It's too small to be called a town or even a village. Hamlet sounds right. That word evokes an image of a small place just big enough to house a few hamsters.

Minikin is so small that the sign welcoming you here says “Thank you. Come again!” on its other side.

Minikin is so small that the largest industry is Johnny and Suzie’s lemonade stand. The main source for news and information here is… well, you’re reading it.

And it’s not easy to find. To paraphrase my brother’s directions for getting here: You head north off the main highway onto Concession 3B until you reach East Horse Manure Road. Head west on East Horse Manure Road until you reach the second cornfield. Turn right midway down the cornfield and go about nine rows down. Turn left and ramble through a couple of acres until you get to a farmhouse. Walk up to the farmhouse, knock on the door, and ask the occupant, “Where the hell is Minikin?”

My brother likes to exaggerate. You only have to go down about six corn rows.

Speaking of horse manure, there was an article in today's Antler River Free Press about the theft of a manure hose. This is a special hose that is used to spread liquid manure. It is reported that the stolen hose was "valued" at between $15,000 and $20,000!!! Now that's one expensive fluid crap conduit!

The best part of the Free Press article is this last line, "The was coupled together in 200-metre sections. The first was black and the rest were orange." 

Do not you just love when you see writing like that that's real good? The proofreaders and editors is doing good job. 

I'm not sure what difference it makes what color the hose was. Perhaps for identification? My guess is that the police would be better off using their noses rather than their eyes when trying to locate the pilfered putrid poop pumper.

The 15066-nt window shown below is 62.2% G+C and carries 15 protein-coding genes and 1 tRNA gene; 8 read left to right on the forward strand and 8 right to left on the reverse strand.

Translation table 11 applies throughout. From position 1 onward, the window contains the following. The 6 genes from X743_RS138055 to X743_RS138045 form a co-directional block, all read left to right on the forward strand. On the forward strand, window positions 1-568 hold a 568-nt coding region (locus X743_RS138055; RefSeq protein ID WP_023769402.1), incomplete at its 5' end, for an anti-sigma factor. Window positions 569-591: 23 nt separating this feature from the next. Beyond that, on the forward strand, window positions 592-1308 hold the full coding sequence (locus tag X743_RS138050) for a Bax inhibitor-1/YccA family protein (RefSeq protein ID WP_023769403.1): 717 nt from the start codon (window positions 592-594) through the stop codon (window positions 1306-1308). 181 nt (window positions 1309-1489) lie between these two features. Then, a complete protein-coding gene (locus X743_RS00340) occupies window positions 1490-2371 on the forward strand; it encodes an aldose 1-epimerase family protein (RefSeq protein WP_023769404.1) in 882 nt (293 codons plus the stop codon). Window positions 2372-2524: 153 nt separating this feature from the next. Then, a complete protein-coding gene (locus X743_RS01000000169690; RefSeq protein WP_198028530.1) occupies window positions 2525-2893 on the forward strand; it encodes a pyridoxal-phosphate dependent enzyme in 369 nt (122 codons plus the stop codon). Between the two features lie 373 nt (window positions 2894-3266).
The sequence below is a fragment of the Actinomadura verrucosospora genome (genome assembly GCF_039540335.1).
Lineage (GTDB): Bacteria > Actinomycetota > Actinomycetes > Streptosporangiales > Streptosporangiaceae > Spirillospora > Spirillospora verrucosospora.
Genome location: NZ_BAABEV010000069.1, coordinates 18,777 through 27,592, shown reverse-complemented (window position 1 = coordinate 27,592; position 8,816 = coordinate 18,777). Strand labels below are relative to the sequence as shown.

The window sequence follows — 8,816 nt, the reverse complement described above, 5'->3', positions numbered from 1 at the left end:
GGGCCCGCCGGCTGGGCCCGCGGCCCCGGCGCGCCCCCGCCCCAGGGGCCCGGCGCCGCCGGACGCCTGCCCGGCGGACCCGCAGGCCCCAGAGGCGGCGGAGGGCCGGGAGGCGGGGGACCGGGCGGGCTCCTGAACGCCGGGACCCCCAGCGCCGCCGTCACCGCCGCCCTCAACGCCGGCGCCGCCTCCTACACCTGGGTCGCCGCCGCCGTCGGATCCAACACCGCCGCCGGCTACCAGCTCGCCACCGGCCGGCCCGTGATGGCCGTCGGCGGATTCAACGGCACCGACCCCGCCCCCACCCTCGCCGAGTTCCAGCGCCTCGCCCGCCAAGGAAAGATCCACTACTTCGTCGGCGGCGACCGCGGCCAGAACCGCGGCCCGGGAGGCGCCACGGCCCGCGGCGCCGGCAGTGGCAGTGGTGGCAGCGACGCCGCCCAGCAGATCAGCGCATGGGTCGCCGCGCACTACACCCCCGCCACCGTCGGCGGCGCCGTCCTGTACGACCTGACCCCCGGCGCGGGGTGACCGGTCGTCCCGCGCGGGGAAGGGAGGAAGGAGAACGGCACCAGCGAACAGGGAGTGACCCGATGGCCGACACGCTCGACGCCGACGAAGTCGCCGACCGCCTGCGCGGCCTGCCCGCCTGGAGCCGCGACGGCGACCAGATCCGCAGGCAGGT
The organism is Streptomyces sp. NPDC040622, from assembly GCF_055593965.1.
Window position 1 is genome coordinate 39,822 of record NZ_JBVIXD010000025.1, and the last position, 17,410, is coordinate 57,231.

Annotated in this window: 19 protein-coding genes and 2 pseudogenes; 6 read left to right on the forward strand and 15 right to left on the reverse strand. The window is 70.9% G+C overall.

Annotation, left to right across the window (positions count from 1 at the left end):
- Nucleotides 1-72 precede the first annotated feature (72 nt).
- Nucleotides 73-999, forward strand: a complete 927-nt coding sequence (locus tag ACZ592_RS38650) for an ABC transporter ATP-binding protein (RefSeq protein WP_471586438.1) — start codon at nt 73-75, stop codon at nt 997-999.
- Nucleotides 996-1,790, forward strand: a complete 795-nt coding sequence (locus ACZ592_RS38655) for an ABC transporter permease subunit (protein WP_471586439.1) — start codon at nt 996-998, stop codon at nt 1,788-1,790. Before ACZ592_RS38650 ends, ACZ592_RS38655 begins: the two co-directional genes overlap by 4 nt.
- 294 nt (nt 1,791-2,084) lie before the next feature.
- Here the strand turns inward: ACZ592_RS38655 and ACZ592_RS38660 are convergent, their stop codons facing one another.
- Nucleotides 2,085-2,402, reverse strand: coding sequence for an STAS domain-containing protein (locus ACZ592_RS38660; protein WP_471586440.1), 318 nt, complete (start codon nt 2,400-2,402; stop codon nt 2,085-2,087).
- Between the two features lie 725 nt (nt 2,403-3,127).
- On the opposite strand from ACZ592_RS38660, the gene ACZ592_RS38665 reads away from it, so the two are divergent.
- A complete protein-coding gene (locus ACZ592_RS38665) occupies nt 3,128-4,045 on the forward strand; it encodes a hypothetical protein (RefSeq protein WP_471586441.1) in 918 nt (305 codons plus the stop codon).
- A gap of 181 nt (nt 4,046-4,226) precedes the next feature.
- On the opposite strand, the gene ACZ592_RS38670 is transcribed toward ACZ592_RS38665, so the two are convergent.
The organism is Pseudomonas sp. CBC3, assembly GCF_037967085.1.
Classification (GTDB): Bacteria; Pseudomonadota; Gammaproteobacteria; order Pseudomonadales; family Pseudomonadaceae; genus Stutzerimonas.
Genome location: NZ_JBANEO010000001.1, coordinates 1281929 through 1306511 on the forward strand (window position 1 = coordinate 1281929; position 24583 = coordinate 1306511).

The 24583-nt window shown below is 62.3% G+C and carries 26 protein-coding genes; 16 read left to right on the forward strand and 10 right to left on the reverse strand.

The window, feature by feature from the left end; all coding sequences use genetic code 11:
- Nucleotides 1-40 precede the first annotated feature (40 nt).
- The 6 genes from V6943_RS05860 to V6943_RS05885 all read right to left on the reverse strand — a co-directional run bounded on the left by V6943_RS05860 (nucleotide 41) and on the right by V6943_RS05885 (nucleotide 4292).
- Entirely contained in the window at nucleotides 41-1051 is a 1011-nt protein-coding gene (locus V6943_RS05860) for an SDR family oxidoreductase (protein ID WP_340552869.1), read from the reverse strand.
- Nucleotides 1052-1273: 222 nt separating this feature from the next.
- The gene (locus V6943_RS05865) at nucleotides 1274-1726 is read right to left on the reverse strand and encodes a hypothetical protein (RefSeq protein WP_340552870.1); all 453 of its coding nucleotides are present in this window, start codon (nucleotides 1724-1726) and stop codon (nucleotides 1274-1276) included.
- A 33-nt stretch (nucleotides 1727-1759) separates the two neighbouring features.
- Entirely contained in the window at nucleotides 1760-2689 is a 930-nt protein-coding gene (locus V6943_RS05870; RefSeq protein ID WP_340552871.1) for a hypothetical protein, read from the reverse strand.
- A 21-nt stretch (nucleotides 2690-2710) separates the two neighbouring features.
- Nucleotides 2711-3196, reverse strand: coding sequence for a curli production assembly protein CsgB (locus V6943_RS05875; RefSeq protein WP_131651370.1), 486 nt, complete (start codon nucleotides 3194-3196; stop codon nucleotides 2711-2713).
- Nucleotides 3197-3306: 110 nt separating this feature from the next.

But let's get back to Minikin. One nice thing about this hamlet is that it is located on the shores of Lake Huron. Although my wife and I don’t have a lake view, we do often have a nice panorama of our neighbor swilling beer while sitting in a lawn chair next to a pickup truck in his driveway. However if you press the right side of your face hard against our side window and look to the far left, you can get a small glimpse of some water.

And we have a beach! Personally, I'm a cold weather kind of guy. However, not every month can be a snow shoveling one, so I do have to spend some time each year sweating it out in the midday sun. Lured with the bate bait  enticement of the cool water, I do take frequent swims in the world's largest freshwater lake

I actually went for a dip in the lake this November. And that water was COLD — colder than a snow-shoveler's implement. Due to that feat of lunacy, I've quickly gained a reputation as the wild man of Minikin. Even a hamlet has to have at least one wild man.

Even so, I'm not crazy enough to steal a manure hose.